Heroin in the hospice: opioids and end-of-life discussions in the 1980s

Which drugs should be available for people nearing the end-of-life and suffering pain? What are the limits of appropriate opioid use in modern medicine and within society? The story of heroin in palliative care during the 1980s remains largely untold, and it’s one thoroughly infused with politics, social values and cultural norms of the time.

I write about this in my forthcoming book and in the newest edition of the Canadian Medical Association Journal. Here are the highlights.

1. In 1979, a celebrity doctor and syndicated columnist, Kenneth Walker, who wrote under the pseudonym W. Gifford-Jones, launched a nationwide campaign to legalize heroin (diacetylmorphine) for Canadian patients with terminal cancer.
2. This story showcases how the politics of pain, opioid addiction, and proper end-of-life therapies present enduring challenges in Canadian society, challenges which remain vital today
3. The early 1980s was an historical moment that saw a renewed discussion of opioids in end-of-life care, but also a time in which the prescribing of strong opioids such as oxycodone began to increase in the United States and Canada.
Please read my full article in the Canadian Medical Association Journal.


Cancer controversies and traditional medicines

Today I write for the Saskatoon StarPhoenix and Regina Leader-Post.

The story of cancer patient Ric Richardson, a Métis man from Green Lake, challenges us to think about patient autonomy, medical traditions and Saskatchewan health care.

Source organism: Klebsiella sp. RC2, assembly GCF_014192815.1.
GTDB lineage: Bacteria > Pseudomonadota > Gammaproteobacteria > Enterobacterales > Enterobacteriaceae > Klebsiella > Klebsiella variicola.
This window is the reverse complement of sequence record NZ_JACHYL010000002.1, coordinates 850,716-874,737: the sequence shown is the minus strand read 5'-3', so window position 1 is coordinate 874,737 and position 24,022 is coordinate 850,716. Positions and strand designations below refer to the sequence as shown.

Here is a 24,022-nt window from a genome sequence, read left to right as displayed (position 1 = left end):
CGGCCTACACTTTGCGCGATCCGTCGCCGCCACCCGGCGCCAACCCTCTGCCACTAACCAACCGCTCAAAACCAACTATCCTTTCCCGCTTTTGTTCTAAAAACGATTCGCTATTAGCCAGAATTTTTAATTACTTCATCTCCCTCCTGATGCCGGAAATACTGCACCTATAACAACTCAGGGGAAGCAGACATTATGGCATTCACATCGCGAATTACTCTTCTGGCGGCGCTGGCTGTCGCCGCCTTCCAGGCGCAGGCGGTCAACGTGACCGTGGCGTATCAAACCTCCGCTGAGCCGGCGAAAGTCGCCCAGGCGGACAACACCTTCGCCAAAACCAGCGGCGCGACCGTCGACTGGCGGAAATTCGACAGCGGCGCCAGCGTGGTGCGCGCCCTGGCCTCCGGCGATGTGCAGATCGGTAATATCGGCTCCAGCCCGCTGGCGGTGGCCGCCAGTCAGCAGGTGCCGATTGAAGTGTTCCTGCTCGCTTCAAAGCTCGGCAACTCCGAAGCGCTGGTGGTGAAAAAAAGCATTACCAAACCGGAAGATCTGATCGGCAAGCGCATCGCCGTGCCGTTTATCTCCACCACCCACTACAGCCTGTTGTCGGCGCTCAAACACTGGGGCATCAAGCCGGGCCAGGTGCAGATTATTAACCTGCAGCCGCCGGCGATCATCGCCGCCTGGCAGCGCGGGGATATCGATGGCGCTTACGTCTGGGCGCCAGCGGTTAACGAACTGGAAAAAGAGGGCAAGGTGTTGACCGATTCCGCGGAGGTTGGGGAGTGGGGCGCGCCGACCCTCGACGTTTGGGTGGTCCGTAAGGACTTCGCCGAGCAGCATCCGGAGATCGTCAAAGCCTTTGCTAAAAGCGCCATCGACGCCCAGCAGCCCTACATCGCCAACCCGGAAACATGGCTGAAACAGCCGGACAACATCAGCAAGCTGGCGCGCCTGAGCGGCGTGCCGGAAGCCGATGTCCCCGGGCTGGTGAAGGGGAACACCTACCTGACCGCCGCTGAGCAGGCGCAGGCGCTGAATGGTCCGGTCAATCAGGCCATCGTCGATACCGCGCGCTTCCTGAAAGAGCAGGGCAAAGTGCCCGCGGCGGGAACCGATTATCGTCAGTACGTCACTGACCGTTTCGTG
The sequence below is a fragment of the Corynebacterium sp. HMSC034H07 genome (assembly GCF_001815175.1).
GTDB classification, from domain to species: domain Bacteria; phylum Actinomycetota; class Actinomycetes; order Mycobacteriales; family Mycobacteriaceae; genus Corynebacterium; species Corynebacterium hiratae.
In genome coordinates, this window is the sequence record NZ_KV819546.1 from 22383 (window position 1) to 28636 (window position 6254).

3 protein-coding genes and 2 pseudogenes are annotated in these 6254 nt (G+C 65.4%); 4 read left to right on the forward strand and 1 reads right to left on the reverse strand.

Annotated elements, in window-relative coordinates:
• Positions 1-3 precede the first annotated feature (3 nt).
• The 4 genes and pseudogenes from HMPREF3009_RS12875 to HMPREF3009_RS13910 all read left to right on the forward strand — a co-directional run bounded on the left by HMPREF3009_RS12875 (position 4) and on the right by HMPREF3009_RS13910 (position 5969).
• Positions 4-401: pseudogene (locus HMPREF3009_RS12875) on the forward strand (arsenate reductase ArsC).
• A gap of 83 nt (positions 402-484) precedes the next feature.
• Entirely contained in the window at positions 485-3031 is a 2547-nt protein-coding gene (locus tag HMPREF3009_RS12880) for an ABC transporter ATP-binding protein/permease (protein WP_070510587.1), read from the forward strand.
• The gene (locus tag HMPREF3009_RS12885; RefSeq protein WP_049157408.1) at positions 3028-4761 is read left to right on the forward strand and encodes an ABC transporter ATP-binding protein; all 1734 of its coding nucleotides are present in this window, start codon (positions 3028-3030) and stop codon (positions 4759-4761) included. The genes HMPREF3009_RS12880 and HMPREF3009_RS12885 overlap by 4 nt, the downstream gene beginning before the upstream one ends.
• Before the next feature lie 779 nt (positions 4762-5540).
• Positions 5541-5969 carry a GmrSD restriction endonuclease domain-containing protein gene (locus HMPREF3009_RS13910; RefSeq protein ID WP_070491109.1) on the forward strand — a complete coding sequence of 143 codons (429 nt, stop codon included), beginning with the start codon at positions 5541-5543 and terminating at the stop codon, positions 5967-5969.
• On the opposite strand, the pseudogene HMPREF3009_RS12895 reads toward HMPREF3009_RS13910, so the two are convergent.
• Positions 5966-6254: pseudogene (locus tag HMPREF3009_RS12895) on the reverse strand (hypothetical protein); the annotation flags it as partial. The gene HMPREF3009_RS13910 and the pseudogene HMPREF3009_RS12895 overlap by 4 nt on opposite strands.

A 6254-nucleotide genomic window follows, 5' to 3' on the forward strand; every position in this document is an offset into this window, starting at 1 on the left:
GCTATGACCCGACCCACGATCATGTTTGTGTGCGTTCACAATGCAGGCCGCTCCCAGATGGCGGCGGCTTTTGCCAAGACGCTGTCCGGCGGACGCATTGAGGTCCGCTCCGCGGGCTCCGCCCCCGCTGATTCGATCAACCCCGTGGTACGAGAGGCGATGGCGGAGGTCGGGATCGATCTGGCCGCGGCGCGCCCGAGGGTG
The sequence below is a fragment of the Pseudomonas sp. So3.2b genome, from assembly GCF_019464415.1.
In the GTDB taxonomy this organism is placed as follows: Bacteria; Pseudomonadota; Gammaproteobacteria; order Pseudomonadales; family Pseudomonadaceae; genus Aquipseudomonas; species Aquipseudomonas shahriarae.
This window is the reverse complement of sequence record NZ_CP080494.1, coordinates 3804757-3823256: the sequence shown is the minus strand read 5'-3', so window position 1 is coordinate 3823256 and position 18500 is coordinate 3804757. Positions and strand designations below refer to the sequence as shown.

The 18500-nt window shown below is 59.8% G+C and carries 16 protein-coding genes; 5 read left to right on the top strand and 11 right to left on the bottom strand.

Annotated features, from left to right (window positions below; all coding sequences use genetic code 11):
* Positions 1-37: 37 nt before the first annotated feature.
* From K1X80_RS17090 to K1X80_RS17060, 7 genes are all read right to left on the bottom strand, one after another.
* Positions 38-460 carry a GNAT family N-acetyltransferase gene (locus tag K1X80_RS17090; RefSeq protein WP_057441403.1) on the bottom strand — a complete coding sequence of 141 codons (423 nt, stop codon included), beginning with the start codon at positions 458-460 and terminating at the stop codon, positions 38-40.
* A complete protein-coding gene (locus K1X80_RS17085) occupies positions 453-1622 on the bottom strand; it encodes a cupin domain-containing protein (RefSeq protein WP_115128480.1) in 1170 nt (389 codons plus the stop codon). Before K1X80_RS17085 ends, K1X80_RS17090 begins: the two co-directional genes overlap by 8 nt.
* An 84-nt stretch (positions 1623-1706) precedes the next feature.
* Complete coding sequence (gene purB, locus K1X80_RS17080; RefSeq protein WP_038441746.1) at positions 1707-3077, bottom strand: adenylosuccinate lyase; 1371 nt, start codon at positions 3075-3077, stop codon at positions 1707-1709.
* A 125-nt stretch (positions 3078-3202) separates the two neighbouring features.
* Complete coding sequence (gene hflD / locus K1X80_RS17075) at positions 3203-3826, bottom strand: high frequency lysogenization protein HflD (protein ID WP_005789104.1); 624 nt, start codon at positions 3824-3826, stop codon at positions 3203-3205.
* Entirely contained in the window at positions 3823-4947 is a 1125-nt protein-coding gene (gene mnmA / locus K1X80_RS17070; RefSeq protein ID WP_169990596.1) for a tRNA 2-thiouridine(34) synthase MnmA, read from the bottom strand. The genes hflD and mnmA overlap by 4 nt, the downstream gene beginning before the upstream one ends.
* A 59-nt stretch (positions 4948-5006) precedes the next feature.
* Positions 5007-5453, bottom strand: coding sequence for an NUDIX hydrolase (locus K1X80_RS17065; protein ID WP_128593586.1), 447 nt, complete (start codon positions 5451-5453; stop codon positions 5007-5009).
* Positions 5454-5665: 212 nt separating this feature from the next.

Just as crucial, his story forces us to reconsider the use and acceptance of traditional Aboriginal knowledge — not only in medicine but in society more broadly.

The full story can be read here:


Immoral or Merciful? Canadian Doctors Divided on Medically Assisted Death — Longreads

Some doctors are struggling with allowing Canadians to die on their own terms.

via Immoral or Merciful? Canadian Doctors Divided on Medically Assisted Death — Longreads

Here I share a powerful article by Krista Stevens.

Fentanyl vs. Alcohol

The Canadian Broadcasting Corporation (CBC) told us today that there’s been a rise in Fentanyl-related deaths in Saskatchewan. No doubt, this is a major issue. But I also wanted to contextualize this story with some information about booze.


According to the information collected by the Office of the Chief Coroner, there have been 41 fentanyl-related deaths in the province from 2010-15. These numbers do not include overdose deaths determined to be suicides.

Alyson Edwards, director of public affairs for the Saskatoon Police Service, said this is an “extremely” important issue.

“Not just deaths, but the number of near-misses, the number of overdoses where fentanyl may have been a factor,” Edwards said. “These are all concerns to us because this drug seems to be a drug of choice among young adults and it just won’t end well if that continues.”

The full story is here: http://www.cbc.ca/news/canada/saskatchewan/41-fentanyl-related-deaths-saskatchewan-since-2010-1.3484346


This bears consideration, of course. But what about booze? What about alcohol-related deaths? What about alcohol-related injuries? Considering I study the history of drugs and alcohol, I had to dig a bit…

I went to SGI – ie., Saskatchewan Government Insurance.

There’s a revealing report from 2016 that demonstrates how Fentanyl is not necessarily the only drug we ought to be worrying about.

Injuries Due to Alcohol-Involved Collisions

2010: 779; 2011: 642; 2012: 736; 2013: 590; 2014: 536 = 3,283

Deaths Due to Alcohol-Involved Collisions

2010: 71; 2011: 66; 2012: 69; 2013: 42; 2014: 59 = 307

Bear in mind, too, that this doesn’t take into consideration 2015.

Am I suggesting we ignore Fentanyl? No way. Am I suggesting that 41 deaths is unimportant? Again, no way. I think it’s a serious concern.

Yet, we should also take stock of the more lethal, legal drug in our province.